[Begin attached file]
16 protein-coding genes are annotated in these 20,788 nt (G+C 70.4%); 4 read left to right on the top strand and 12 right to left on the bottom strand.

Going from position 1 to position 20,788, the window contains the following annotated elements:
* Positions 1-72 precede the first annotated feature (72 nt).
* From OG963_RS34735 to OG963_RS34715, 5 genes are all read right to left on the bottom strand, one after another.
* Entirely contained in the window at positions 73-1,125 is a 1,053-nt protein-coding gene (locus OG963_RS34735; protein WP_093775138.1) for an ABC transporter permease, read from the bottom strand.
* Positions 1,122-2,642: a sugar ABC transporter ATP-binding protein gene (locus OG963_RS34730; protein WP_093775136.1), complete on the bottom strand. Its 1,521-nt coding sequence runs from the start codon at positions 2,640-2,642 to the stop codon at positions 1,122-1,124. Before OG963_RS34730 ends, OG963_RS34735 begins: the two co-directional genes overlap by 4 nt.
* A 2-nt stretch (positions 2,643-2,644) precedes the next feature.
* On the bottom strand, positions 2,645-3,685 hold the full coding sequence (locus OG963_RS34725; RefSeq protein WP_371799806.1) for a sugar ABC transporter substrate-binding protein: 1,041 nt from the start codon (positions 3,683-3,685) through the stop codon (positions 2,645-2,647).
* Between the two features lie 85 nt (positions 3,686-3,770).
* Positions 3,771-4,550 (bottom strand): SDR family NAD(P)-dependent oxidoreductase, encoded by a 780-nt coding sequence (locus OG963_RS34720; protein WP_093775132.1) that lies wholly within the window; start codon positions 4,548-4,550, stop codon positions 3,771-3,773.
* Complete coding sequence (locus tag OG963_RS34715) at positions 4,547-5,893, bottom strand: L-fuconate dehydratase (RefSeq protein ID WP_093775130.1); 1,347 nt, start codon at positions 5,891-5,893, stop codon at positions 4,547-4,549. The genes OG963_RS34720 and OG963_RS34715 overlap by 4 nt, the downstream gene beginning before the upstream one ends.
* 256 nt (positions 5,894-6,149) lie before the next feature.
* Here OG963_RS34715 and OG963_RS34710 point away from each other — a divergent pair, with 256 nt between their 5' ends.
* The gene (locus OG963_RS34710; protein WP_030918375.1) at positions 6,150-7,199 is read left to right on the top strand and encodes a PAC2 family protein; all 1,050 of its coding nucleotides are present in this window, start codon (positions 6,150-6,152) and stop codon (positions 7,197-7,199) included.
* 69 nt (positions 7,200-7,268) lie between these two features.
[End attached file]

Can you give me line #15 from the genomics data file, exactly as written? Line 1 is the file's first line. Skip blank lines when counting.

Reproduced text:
* 69 nt (positions 7,200-7,268) lie between these two features.